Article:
Eloise Greenfield's Lifelong Love of Words Inspires Young African-American Readers
Dorothy Rowley | 3/19/2014, 3 p.m.
When it comes to writing, Eloise Greenfield likes to take that slow magical ride into the world of imagination and creativity.
Along the way, she likes to envision and mold her characters that come to life – each with their own distinct personalities and purpose.
“My characters never talk to me or even turn to look at me, but they know that I am in their world, watching them,” said Greenfield, 85. “I’ve loved to read all my life, and as for my love affair with words, I give the credit to my parents because they read to us all the time.”
Reminiscing about a career that has spanned more than four decades, Greenfield, the mother of two children and four grandchildren, said it all began on a whim.
“At the time, I worked as a typist and was just writing for fun,” she said. “Then one day, I saw this TV show where they asked people to submit original songs. Well, I sent them some of my lyrics, and soon after that, the show went off the air,” the Northeast resident said, with a hearty chuckle. “I like to joke that they went off the air after pouring over the songs I’d written.”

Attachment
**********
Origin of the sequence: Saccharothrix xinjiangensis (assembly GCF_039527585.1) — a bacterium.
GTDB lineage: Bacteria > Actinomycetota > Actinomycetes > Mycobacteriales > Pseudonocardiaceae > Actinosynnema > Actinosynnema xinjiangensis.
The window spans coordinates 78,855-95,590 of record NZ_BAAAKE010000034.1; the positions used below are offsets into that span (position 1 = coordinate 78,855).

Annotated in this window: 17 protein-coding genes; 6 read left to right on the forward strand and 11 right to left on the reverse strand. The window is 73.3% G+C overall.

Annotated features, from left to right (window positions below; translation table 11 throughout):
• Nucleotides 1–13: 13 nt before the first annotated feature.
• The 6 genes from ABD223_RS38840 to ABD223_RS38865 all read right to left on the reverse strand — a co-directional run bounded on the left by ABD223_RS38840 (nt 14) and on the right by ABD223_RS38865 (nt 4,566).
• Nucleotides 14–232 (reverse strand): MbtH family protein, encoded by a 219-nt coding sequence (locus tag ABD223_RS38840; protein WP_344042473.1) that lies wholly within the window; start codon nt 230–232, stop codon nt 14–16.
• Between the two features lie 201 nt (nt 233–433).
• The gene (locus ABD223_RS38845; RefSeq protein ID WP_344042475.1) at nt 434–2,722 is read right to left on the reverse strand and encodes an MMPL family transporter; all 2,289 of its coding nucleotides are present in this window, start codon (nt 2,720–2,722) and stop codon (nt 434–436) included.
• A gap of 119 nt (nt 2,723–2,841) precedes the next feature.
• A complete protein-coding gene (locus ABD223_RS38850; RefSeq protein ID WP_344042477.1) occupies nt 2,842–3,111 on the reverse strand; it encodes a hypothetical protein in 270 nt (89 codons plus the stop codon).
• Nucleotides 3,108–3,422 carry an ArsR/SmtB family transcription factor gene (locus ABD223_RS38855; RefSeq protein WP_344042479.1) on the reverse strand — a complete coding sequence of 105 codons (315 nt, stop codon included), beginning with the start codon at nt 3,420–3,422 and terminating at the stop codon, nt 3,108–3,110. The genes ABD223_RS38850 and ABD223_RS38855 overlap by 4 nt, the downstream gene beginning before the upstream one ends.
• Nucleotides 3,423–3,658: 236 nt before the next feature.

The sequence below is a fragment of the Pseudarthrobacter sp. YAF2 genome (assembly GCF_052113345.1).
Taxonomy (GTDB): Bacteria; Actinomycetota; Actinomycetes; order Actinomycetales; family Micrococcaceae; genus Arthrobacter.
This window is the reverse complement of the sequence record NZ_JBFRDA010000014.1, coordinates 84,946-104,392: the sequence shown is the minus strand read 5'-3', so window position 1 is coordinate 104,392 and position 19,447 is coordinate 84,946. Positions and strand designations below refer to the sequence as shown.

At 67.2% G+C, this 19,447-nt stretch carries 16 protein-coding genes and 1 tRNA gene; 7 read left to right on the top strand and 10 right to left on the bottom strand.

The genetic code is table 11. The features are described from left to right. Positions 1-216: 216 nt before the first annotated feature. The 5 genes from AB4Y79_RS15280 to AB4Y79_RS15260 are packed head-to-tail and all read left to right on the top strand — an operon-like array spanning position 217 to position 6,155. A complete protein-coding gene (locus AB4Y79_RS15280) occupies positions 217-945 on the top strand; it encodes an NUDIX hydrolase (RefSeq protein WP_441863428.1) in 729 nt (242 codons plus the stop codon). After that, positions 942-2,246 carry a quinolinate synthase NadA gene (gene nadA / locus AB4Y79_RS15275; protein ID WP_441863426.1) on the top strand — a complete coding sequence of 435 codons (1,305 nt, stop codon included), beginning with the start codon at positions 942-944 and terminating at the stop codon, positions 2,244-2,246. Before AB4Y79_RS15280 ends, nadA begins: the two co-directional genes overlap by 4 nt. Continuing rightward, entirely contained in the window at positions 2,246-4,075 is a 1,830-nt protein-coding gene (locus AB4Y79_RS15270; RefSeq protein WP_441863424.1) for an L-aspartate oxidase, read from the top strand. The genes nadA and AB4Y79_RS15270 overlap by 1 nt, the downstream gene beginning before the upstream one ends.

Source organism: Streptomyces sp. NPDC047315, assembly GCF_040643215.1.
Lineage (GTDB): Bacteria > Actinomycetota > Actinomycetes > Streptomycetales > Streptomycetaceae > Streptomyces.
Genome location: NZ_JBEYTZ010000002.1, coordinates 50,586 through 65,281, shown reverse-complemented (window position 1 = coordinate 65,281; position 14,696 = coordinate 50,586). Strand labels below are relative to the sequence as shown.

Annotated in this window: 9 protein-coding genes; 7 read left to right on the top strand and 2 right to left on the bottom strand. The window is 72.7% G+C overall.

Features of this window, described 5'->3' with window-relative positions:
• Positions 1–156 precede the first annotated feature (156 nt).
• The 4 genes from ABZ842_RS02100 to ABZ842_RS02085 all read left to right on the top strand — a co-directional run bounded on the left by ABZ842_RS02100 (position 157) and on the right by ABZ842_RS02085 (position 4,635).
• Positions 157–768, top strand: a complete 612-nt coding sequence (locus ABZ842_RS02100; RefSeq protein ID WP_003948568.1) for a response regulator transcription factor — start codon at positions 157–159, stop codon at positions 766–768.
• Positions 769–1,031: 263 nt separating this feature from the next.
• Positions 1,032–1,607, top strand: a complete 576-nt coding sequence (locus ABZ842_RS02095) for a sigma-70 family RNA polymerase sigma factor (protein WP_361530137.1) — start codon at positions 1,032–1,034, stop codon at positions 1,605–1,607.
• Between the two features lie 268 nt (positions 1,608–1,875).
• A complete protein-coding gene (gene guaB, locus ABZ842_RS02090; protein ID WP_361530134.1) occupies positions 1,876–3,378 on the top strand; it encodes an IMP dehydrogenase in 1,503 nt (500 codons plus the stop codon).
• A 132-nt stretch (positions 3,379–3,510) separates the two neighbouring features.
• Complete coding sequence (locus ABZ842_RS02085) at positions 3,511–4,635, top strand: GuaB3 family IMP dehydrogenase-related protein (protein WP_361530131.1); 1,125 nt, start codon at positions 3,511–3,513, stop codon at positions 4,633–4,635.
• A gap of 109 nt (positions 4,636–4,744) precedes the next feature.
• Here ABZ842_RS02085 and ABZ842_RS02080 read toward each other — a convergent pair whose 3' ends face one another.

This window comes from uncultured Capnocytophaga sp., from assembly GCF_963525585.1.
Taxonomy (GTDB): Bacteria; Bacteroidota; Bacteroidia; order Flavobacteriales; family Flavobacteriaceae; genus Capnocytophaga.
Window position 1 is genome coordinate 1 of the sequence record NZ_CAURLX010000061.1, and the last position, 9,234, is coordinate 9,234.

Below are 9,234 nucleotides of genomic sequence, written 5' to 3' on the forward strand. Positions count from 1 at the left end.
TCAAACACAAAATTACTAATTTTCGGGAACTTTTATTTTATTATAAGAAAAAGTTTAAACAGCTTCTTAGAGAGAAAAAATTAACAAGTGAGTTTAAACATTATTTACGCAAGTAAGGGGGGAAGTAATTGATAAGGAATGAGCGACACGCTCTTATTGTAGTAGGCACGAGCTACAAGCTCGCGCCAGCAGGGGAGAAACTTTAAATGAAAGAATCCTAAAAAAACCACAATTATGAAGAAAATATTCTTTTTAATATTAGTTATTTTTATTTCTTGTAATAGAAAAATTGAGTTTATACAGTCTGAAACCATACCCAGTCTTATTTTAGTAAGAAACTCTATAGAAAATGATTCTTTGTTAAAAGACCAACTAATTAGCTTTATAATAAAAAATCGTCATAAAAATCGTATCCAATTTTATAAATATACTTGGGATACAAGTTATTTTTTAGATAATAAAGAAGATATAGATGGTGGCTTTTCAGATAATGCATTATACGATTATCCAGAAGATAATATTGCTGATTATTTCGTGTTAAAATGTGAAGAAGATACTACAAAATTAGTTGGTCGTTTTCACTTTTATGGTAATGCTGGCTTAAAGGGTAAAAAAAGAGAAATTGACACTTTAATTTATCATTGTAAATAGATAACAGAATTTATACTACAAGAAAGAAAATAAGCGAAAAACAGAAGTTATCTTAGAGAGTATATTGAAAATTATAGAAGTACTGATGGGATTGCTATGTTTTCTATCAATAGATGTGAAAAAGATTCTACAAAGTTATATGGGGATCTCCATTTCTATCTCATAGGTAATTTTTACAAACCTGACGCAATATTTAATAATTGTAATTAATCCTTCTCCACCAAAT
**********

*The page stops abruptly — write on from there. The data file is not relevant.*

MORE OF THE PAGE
Determined to turn her pastime into a profession, Greenfield continued to write.
“It took several years to get my work published,” said Greenfield, who eventually joined the National Literary Hall of Fame for Writers of African Descent and African-American Writers Guild. “I had to come to the realization that it’s more than just talent – you have to study the craft and combine the two. I had a lot of rejections early on because I thought all it took was talent.”
In 1962 at age 33, Greenfield, who always had an affinity for string instruments, had her first work, a poem titled, “To a Violin,” published by the Hartford Times newspaper in Connecticut.
She wasn’t paid for the poem and didn’t care. She just wanted to get her name out in literary circles.
Throughout the 1960s, Greenfield had several pieces of her work – which included articles and short stories – published.
However, in 1971 as a member of the D.C. Black Writers workshop, Greenfield discovered during a session that there weren’t many books geared toward black children.
“Then and there, I decided to make that my mission,” said Greenfield. “I wanted my books to enable black children to realize how beautiful and smart they are. I wanted to write books that inspired and uplifted them, that made them laugh and be happy.”
Greenfield’s first children’s book, “Bubbles,” tells the story of a child who had just learned to read his first three words. But she said the book didn’t fare well initially. She received 10 rejection letters before Drum and Spear, a black publishing house in Washington, D.C. finally took on the project and published the book in 1972.
“As a child, I remember the book because I cried a lot when it got lost,” said Sandra Jeffries, 48, a D.C. native who now lives in Northern Virginia.